Does your self-esteem get a boost from eating healthily?
Have you given up foods you used to enjoy in order to eat the 'right' foods?
Does your diet make it difficult for you to eat out, distancing you from family and friends?
Do you feel guilty when you stray from your diet?
Do you feel at peace with yourself and in total control when you eat healthily?
Yes to 4 or 5 of the above questions means it is time to relax more about food.
Yes to all of them means a full-blown obsession with eating healthy food.
Orthorexia is not officially recognized
One of the reasons you might not have heard of orthorexia is because it is not officially recognized as an eating disorder. It is not mentioned as a diagnosis in the Diagnostic and Statistical Manual of Mental Disorders (DSM-5), which is published by the American Psychiatric Association, and popularly known as “The Psychiatrist’s Bible”. Neither is the condition included in the World Health Organization's International Classification of Disease. Its lack of recognition leads primary care doctors to refer sufferers to nutritionists, which is a mistake because orthorexics require therapy that de-emphasizes food.
Prevalence difficult to determine
Without being officially recognized as a disease there has been no epidemiological studies on the condition. Notwithstanding, orthorexia is believed to affect millions and be on the increase. Some psychiatrists are beginning to study the condition and offer treatment to patients. In a recent survey of healthcare professionals, 66% reported having observed patients presenting with clinically significant orthorexia; and 66% suggested that the syndrome deserves more scientific attention.
The American National Association of Anorexia Nervosa and Associated Disorders suggests there are some 30m people in the US suffering from eating disorders. Instagram has 26m posts with the #eatclean hashtag. According to the UK’s National Osteoporosis Society, 20% of people under 25 are cutting out or reducing dairy from their diets. A 2016 National Diet and Nutrition Study undertaken by Public Health England found that the calcium intake of 1 in 6 women under 24 was “worryingly low”.
The ORTO-15 test and research beginnings
Orthorexia’s lack of formal status also means that there is a dearth of research on the condition, although published literature and research data have increased in the past few years. In 2005 a group of Italian scientists modified Bratman’s criteria for detecting orthorexia, and developed the ORTO-15 questionnaire, which identifies how far such criteria can be used for psychometric and specific diagnosis. Researchers enrolled 525 participants; 404 were used in the construction of the ORTO-15 test, which comprised 15 multiple-choice questions; and 121 people participated in the ORTO-test’s validation. A score below 40 implies the presence of an obsessive pathological behavior characterized by a strong preoccupation with “clean” eating. Findings from this validation study reported that the ORTO-15 test has an efficacy of 73.8%, a sensitivity of 55.6%, and a specificity of 75.8%.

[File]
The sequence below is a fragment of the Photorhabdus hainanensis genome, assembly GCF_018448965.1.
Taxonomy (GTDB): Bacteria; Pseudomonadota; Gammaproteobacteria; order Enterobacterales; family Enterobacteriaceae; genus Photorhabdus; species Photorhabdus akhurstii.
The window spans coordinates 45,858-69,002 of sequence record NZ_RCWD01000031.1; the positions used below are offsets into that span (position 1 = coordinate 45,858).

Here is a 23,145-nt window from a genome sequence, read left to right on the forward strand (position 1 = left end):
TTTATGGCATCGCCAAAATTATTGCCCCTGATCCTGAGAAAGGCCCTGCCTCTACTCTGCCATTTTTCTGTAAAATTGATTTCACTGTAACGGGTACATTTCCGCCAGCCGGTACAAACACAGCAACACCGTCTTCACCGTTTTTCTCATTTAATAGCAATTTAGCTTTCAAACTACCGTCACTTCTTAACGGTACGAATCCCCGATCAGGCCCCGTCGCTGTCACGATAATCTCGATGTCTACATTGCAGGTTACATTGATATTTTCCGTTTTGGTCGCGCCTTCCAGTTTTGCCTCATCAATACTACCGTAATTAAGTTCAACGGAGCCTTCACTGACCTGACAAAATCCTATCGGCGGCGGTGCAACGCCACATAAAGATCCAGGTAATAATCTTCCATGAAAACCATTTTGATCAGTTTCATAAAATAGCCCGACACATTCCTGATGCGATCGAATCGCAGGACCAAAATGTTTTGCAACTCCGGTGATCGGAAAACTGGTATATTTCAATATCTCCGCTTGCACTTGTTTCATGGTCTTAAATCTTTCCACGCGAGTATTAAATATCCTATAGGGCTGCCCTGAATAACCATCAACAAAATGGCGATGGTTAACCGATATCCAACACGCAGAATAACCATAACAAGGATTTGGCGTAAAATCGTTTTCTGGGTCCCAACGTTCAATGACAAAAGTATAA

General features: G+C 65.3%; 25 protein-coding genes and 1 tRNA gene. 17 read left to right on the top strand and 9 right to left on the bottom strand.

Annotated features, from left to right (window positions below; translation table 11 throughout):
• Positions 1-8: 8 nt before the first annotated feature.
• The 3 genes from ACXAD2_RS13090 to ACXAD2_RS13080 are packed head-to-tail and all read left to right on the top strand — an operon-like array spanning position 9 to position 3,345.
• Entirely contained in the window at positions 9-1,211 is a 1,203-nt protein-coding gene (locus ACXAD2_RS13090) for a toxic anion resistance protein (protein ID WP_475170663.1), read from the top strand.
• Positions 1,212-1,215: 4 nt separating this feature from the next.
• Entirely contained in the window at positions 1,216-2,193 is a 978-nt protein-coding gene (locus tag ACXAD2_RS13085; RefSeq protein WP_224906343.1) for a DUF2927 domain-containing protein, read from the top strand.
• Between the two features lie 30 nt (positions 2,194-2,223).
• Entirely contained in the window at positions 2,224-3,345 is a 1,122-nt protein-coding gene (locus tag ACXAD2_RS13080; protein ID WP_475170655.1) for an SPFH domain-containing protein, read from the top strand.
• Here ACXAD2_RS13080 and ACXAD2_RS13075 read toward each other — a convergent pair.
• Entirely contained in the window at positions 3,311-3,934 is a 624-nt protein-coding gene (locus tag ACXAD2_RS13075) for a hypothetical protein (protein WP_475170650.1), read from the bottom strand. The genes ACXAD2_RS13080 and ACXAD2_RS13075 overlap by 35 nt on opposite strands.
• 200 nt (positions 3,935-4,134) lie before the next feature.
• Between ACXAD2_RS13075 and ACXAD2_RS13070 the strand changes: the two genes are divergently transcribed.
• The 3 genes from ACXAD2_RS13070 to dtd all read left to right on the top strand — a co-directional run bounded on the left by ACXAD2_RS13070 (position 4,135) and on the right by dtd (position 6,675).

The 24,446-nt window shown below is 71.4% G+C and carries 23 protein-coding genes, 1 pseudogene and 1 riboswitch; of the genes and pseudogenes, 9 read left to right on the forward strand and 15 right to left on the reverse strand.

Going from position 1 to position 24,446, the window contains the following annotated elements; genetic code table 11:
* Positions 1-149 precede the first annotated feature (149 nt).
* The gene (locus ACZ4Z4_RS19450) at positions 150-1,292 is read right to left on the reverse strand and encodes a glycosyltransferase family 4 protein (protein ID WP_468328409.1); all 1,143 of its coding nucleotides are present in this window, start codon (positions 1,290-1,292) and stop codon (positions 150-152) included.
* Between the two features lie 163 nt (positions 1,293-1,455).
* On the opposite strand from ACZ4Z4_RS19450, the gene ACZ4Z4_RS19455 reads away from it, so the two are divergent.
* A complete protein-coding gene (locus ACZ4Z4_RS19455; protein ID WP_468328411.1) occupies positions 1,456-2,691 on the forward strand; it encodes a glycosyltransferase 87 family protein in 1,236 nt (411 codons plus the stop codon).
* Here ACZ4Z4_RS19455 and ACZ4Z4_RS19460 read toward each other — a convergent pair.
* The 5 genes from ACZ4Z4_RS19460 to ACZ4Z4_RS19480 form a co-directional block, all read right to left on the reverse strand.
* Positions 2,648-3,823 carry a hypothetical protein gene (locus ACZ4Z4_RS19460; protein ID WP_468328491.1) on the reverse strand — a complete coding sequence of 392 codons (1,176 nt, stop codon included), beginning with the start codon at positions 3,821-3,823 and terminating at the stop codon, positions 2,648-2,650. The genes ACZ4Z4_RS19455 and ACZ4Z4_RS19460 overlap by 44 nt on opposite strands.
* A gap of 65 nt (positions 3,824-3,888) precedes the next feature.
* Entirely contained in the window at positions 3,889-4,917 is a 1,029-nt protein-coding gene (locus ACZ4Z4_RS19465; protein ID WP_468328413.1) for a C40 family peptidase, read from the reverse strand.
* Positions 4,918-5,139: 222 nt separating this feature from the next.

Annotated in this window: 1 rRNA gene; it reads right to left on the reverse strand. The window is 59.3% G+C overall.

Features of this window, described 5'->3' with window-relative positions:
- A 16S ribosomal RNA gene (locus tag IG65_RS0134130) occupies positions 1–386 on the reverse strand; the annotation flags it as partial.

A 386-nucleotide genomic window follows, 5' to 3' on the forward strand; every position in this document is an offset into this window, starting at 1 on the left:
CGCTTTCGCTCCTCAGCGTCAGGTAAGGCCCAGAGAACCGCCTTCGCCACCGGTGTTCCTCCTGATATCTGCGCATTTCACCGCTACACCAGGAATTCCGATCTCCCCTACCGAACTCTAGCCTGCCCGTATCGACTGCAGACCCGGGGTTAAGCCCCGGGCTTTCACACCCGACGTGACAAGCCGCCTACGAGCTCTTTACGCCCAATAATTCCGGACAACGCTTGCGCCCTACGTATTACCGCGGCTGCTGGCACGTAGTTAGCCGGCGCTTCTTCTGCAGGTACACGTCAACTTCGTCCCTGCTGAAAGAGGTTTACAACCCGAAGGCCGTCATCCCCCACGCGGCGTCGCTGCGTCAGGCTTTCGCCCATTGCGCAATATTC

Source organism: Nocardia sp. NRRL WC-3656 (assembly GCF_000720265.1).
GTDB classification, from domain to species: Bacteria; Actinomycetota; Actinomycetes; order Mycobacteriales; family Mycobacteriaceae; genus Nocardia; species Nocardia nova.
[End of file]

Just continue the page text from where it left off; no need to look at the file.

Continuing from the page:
At least four studies have used the ORTO-15 test to evaluate the prevalence of a preoccupation with “clean” food. A 2010 Turkish study published in the journal of Comprehensive Psychiatry found that 43.6% of medical students showed a preoccupation with healthy food. A large Hungarian study published in 2014 in the journal BMC Psychiatry used the ORTO-15 test on 810 predominantly female (89.4%) university students, and found that over 70% had orthorexia tendencies. American studies have reported a prevalence of orthorexic behaviours ranging from 69% to 82.8% among undergraduate students.
The first study to examine the prevalence of orthorexia nervosa in athletes was completed in 2012 and showed a high frequency of orthorexia across both male (30%) and female (28%) athletes who were largely professional athletes involved in a range of sports. In 2013 a meta study published in Eating and Weight Disorders reviewed 11 studies of orthorexia. Findings suggest that the average prevalence rate for orthorexia was 6.9% for the general population, 35% to 57.8% for high-risk groups such as dieticians, other healthcare professionals, and artists. Risk factors were suggested to be obsessive-compulsive features, eating-related disturbances, and higher socioeconomic status.
Orthorexia appears to be on the increase at a time when the vast and escalating healthy lifestyle-information industry is complemented by the rapid exchange of ideas via social media. This means that individuals are regularly bombarded with dietary and healthcare advice, which they can share instantly. Orthorexia seems yet another serious condition of affluent societies, which is growing in significance.